Update on April 8, 2016: Fire crews made good progress in their battle to extinguish the Halls Top fire in the Cherokee Forest in Cocke County.
More than a hundred firefighters worked Friday to hold the lines containing the more than 2,400 acre fire and to quickly extinguish any spot fires. It is now 80 percent contained.
The wind has hampered efforts to keep the fire under control, causing a slight increase in the size of the blaze on Friday.
Despite the destruction, it could have a positive impact on the forest, creating habitat for wildlife and birds that depend on new growth for food and cover.
Management officials will develop a plan to rehab the areas impacted by the equipment used to fight the fire, and watch for invasive species that sometimes move in after a fire.
Update on April 7, 2016:
The U.S. Forest Service said Thursday evening that around 135 fire fighters are working to contain a fire in Cocke County that has spread to 2,400 acres and is 60 percent contained.
Officials say crews completed containment lines and burnout of remaining areas. Five crews are on the scene now. They will continue to monitor the fire and put out hot spots. Access to Hall top Road and Low Gap Road is still restricted to fire officials.
Update on April 7, 2016:
The U.S. Forest Service said Thursday that around 120 fire fighters are working to contain a fire in Cocke County that has spread to 1,500 acres and is 40 percent contained.
Despite storms moving through East Tennessee Wednesday night, crews battling the Halls Top blaze in the Cherokee National Forest got little help from the weather. Just 1/10th of an inch of rain fell in the area, while high winds were a concern for firefighters, according to the U.S. Forest Service.
The high winds ignited a small spot in the northeast corner. Once it was safe, firefighters moved in and built hand lines to reduce the spread.
Officials said other containment lines held the fire in place and they are confident homes in the Pleasant Grove area are out of danger.
Crews on Thursday will work to improve containment lines on all sides of the fire. They'll also be working to evaluate hazard trees that are near the line and take on hot spots that could carry embers across the line.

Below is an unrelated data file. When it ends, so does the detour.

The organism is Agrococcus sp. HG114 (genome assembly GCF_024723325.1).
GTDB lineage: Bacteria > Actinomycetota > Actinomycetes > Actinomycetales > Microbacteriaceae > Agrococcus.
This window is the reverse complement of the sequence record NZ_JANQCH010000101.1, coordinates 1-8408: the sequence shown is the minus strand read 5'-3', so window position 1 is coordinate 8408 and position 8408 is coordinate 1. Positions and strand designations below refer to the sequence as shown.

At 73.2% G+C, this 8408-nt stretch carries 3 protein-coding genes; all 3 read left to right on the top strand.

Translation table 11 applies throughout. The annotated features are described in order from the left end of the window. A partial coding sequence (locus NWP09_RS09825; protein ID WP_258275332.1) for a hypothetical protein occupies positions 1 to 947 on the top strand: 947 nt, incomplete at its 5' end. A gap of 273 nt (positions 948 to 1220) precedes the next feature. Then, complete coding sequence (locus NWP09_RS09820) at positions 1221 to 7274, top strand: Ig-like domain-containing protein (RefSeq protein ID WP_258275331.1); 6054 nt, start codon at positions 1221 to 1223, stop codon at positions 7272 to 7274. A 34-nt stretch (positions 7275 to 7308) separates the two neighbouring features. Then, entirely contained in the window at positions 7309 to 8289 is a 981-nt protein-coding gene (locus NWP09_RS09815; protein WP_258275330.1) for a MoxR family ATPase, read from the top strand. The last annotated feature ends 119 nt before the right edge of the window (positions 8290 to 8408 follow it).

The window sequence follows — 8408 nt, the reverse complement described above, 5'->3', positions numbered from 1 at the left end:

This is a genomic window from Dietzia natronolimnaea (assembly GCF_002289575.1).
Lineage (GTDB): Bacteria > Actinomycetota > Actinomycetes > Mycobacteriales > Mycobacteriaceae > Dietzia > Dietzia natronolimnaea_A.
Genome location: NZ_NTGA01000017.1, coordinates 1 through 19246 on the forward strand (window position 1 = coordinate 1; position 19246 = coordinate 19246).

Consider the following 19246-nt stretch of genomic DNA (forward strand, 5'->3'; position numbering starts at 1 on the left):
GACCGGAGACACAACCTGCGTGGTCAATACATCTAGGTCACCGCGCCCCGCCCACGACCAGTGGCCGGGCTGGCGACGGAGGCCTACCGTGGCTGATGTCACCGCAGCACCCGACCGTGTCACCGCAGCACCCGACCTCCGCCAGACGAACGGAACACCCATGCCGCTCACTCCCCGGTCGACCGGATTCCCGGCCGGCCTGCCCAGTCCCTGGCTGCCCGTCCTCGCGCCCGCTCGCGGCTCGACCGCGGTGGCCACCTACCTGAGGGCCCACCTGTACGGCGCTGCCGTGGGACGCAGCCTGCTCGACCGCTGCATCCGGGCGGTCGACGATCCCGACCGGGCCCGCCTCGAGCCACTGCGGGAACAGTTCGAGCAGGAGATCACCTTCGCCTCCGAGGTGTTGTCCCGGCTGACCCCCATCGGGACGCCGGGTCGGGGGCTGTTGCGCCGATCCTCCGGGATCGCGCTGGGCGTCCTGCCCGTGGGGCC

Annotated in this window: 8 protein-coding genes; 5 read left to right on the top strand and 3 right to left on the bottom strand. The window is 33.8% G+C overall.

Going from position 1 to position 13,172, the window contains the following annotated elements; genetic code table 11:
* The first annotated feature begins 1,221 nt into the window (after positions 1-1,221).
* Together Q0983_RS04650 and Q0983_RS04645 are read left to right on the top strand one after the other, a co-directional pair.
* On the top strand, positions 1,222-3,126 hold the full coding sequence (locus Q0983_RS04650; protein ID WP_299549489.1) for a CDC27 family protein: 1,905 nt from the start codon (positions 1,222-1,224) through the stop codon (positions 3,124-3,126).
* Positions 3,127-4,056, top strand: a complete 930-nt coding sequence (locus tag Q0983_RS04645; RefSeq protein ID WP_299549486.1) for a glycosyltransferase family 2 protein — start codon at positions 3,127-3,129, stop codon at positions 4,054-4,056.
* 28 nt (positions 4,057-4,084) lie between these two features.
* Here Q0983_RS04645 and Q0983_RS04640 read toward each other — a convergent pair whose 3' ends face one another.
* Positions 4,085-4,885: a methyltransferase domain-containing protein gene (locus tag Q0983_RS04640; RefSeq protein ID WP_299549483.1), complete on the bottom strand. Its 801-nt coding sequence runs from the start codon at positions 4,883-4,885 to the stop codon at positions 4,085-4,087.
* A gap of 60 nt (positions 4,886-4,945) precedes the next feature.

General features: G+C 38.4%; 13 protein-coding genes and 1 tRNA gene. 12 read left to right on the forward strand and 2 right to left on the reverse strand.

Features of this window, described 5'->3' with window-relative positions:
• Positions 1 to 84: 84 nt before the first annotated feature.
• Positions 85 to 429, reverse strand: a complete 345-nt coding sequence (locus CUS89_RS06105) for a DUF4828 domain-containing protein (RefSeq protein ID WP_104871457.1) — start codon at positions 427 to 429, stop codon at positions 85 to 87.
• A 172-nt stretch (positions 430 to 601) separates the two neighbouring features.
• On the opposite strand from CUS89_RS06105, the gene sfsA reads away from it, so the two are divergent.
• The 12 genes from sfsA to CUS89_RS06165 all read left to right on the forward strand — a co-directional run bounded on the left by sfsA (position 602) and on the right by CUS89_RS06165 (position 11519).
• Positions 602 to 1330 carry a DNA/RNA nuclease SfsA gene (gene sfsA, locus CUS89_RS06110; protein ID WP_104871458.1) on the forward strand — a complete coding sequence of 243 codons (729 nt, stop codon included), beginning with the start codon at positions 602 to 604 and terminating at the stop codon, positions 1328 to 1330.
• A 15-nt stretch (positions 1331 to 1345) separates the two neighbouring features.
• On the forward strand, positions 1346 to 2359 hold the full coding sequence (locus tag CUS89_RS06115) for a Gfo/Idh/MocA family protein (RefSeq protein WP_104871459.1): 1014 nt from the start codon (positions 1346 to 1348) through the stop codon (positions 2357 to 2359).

The fire began on Monday and is still under investigation.
Update on April 6, 2016:
At least one hundred firefighters continued to battle the Halls Top blaze in the Cherokee National Forest. On Wednesday, they were able to get it about 40 percent contained. In a release, the U.S. Forest Service said fire officials felt confident that lines set Wednesday would hold as the next storm front crossed through the area.
Crews from the U.S. Forest Service, Tennessee Division of Forestry and Tennessee Emergency Management Agency are all working on the fire. In addition, an air tanker from Colorado dropped retardant along containment lines on Tuesday.
The fire has burning since Monday, and fire investigators said Wednesday that the believe it was started by people, though they didn't elaborate on whether it was intentional or an accident.
"All we're reporting is that it happened on private land, it was human caused but I wouldn't call it arson," said Deborah Walker from the USDA.
The Tennessee Division of Forestry said the Halls Top wildfire was likely caused by a debris fire.
No buildings have been damaged and there have been no injuries related to the fire, though it is creating heavy smoke which is affecting visibility along I-40 in Cocke County.
The U.S. Forestry Service warned drivers Wednesday night to be prepared for low visibility and slow moving fire traffic.
Update on April 5, 2016: The United States Department of Agriculture said Tuesday crews contained about 10 percent of a fire that burned an estimated 800 acres of land.
About 100 people from a number of different agencies responded to the west side of Stone Mountain southeast of Newport, Tenn.
The USDA said in a release there were four hand crews, two bulldozers, three engines and two helicopters.
The release said there were no immediate threats, but there are concerns for the Hall Top Communication Tower and residences in the Pleasant Grove area.
Original Story on April 4, 2016: Crews worked a wildfire in Cocke County on Monday that burned at least 70 acres of land.
It has been threatening several homes, though the assistant deputy chief wasn’t sure if those homes were still in danger as of Monday night.
“Our whole department is out there, including the chief,” said Keith Large, the assistant deputy chief. “I wouldn’t doubt it’s burned 70 to 100 acres.”
Large said five other departments responded, including the state forestry department. He said they had requested the U.S. Forestry department do a helicopter drop of water, but hadn’t seen it fly by as of 7:30 p.m.
The fire appeared to have started near Maple Lane, off the 440 exit of Interstate 40. He said that as of Monday night, it had spread to the Cherokee National Forest.